By Sean J. Miller - 01/13/10 06:57 PM EST
On the same day President Barack Obama canceled a jobs event to focus on Haitian relief efforts, a new poll shows a majority of voters think the president isn’t focused on the economy.
In a survey by the Quinnipiac University Polling Institute released Wednesday, 47 percent of respondents said the president wasn’t spending “enough time” on the issue.
Earlier this week, administration officials trumpeted a new report that says the stimulus package created or preserved close to 2 million jobs last year. Still, the Quinnipiac poll of some 1,700 registered voters nationwide found people remain concerned about unemployment.
“The stock market may be doing well and the recession may technically be over. Voters don’t think so — they don’t think so because they’re worried about the security of their job, and they’re worried about their friend or cousin or brother-in-law who lost theirs," Brown said at a breakfast Wednesday sponsored by the Christian Science Monitor.
Anxiety about the economy is making people angry, and incumbent Democrats should be on alert, Brown added. “Just as two years ago and four years ago the momentum was with Democrats because their people were motivated to go to the polls because they’re angry, it’s a fair assumption that the situation is reversed this time.”
To mitigate that sentiment, Democrats need to chalk up some legislative successes that resonate with average voters.
“The first thing they need to do is deal with healthcare,” Brown said. “If you’re gonna pass it, pass it. Get it done, because they’re committed to it." But even passing healthcare reform may not help Democrats, Brown noted. "The economy is what everybody cares about.”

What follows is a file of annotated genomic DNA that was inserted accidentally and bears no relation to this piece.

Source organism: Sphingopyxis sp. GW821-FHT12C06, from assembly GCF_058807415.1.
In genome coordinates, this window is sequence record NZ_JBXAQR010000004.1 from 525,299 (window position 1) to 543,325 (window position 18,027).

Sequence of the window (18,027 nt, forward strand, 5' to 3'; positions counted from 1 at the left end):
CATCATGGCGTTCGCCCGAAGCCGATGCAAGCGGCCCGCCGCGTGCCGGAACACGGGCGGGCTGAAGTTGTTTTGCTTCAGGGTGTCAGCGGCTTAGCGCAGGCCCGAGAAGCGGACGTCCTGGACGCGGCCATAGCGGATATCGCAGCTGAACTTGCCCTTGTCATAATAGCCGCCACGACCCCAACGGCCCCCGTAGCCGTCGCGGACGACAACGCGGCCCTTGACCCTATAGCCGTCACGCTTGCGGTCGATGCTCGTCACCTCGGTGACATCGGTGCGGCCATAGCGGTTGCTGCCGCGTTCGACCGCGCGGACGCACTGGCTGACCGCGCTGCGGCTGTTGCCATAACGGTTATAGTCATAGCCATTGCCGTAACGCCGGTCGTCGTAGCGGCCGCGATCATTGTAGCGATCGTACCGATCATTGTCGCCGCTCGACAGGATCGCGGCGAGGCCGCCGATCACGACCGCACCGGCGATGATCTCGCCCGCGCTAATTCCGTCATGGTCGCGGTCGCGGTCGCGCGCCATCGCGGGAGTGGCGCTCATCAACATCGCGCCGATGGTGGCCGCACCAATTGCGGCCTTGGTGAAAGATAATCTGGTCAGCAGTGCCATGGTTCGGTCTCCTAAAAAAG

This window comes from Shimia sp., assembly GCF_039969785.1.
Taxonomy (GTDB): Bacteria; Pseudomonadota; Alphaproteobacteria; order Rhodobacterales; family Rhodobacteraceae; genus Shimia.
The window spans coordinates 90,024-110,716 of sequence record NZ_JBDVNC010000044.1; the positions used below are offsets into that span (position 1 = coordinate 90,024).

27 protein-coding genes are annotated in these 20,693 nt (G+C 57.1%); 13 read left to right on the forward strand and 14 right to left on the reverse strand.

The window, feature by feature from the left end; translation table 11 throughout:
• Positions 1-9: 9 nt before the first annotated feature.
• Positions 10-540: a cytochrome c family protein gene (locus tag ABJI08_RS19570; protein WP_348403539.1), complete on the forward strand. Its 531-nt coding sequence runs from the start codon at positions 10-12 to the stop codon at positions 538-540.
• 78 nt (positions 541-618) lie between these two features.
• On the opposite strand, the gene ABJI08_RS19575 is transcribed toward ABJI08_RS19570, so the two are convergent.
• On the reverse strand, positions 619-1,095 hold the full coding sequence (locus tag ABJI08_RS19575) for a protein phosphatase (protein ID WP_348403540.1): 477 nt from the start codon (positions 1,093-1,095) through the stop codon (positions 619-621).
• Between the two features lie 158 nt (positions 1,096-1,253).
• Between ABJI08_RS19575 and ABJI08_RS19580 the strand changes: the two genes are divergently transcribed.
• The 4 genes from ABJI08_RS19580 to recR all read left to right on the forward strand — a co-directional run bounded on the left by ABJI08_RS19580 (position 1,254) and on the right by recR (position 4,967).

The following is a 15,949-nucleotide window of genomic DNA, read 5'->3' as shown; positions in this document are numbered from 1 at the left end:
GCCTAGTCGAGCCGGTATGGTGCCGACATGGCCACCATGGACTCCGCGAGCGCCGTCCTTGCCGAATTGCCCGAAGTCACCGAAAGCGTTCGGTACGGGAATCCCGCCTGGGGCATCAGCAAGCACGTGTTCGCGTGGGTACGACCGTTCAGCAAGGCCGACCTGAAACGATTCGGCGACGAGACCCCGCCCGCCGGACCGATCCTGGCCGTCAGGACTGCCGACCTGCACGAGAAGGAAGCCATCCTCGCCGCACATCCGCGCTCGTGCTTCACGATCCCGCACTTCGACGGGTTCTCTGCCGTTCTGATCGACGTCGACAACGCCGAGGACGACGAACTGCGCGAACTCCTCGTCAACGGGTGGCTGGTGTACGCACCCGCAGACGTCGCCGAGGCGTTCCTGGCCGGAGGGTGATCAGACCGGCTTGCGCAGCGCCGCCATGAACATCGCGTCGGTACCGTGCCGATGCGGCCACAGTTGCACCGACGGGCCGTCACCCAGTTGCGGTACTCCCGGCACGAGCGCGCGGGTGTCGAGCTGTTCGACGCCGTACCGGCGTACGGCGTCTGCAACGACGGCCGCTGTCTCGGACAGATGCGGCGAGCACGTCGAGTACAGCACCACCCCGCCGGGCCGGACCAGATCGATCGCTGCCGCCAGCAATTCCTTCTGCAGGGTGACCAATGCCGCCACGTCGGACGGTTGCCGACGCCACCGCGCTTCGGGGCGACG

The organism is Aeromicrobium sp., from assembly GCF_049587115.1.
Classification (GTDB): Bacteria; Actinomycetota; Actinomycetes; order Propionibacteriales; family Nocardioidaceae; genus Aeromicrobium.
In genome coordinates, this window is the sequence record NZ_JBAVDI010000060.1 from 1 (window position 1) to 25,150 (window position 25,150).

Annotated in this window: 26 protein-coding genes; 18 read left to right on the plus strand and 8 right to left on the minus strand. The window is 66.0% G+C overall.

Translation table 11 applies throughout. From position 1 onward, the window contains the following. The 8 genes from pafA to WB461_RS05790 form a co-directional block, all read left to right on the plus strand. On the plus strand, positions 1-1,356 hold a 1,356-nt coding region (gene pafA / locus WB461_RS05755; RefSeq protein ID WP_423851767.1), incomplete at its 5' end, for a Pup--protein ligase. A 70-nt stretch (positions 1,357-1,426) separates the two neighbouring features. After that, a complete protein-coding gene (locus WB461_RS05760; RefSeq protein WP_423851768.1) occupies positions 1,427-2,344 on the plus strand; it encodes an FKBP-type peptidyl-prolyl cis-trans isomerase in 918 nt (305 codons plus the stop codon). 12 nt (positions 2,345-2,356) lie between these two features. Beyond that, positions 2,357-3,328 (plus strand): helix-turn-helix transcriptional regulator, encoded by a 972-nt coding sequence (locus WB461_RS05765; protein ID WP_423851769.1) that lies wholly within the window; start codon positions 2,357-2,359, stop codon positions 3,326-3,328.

On Obama’s handling of the economy, 41 percent of respondents said they approve while 54 percent said they disapprove. “That’s worse than his overall job approval rate,” which is at 45 percent, Brown said.
He compared Obama’s poll numbers with those of President Ronald Reagan after his first year in office.
“Ronald Reagan was a four-letter word in much of America in January 1982, which is where we are in the same cycle. In fact, unemployment was worse,” Brown said. “People were making fun of the fact that his administration thought ketchup was a vegetable. And people thought Reagan and conservatism was an aberration that would be quickly washed away in 1984.”
But as the unemployment rate dropped going into the 1984 presidential election, Reagan gained popularity, capturing the country’s mood with his famous “Morning in America” TV spot. “By 1984 Americans thought Ronald Reagan was pretty spiffy,” Brown said.
Obama could benefit from a similar arc in the country’s economic cycle, according to Brown. “Things have been really bad as he came into office; they haven’t gotten any better; but if we look at American history, the economy gets better and it benefits the incumbent.”
Still, Obama will have to rebuild his coalition heading into the 2012 election. “Many of the white men, political moderates who voted for Obama, have peeled off,” Brown said. “Barack Obama’s viewed as a Democrat — that’s what this data shows.”
That’s not how he was viewed on Election Day, Brown said. “His coalition was broader.”